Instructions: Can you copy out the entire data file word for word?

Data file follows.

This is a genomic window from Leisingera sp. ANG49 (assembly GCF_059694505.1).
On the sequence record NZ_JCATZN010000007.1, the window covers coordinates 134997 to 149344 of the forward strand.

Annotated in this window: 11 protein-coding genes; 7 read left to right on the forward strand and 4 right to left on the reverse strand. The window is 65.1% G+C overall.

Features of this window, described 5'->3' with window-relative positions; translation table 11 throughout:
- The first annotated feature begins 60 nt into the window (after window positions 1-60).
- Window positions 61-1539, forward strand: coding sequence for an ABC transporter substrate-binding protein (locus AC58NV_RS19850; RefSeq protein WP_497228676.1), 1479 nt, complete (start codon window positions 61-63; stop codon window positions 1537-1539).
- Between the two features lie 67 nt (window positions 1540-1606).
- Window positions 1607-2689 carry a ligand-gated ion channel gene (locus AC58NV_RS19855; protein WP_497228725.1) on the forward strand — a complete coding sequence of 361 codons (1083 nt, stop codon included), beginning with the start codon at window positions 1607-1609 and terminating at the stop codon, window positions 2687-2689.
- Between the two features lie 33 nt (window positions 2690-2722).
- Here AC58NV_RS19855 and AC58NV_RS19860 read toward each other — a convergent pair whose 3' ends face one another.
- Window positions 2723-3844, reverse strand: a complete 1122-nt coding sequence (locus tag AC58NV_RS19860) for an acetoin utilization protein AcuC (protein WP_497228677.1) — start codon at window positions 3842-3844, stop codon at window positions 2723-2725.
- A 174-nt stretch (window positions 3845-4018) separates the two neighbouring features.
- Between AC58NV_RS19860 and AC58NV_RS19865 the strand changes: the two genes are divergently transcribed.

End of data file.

This is a genomic window from Leisingera sp. ANG49 (assembly GCF_059694505.1).
On the sequence record NZ_JCATZN010000007.1, the window covers coordinates 134997 to 149344 of the forward strand.

Annotated in this window: 11 protein-coding genes; 7 read left to right on the forward strand and 4 right to left on the reverse strand. The window is 65.1% G+C overall.

Features of this window, described 5'->3' with window-relative positions; translation table 11 throughout:
- The first annotated feature begins 60 nt into the window (after window positions 1-60).
- Window positions 61-1539, forward strand: coding sequence for an ABC transporter substrate-binding protein (locus AC58NV_RS19850; RefSeq protein WP_497228676.1), 1479 nt, complete (start codon window positions 61-63; stop codon window positions 1537-1539).
- Between the two features lie 67 nt (window positions 1540-1606).
- Window positions 1607-2689 carry a ligand-gated ion channel gene (locus AC58NV_RS19855; protein WP_497228725.1) on the forward strand — a complete coding sequence of 361 codons (1083 nt, stop codon included), beginning with the start codon at window positions 1607-1609 and terminating at the stop codon, window positions 2687-2689.
- Between the two features lie 33 nt (window positions 2690-2722).
- Here AC58NV_RS19855 and AC58NV_RS19860 read toward each other — a convergent pair whose 3' ends face one another.
- Window positions 2723-3844, reverse strand: a complete 1122-nt coding sequence (locus tag AC58NV_RS19860) for an acetoin utilization protein AcuC (protein WP_497228677.1) — start codon at window positions 3842-3844, stop codon at window positions 2723-2725.
- A 174-nt stretch (window positions 3845-4018) separates the two neighbouring features.
- Between AC58NV_RS19860 and AC58NV_RS19865 the strand changes: the two genes are divergently transcribed.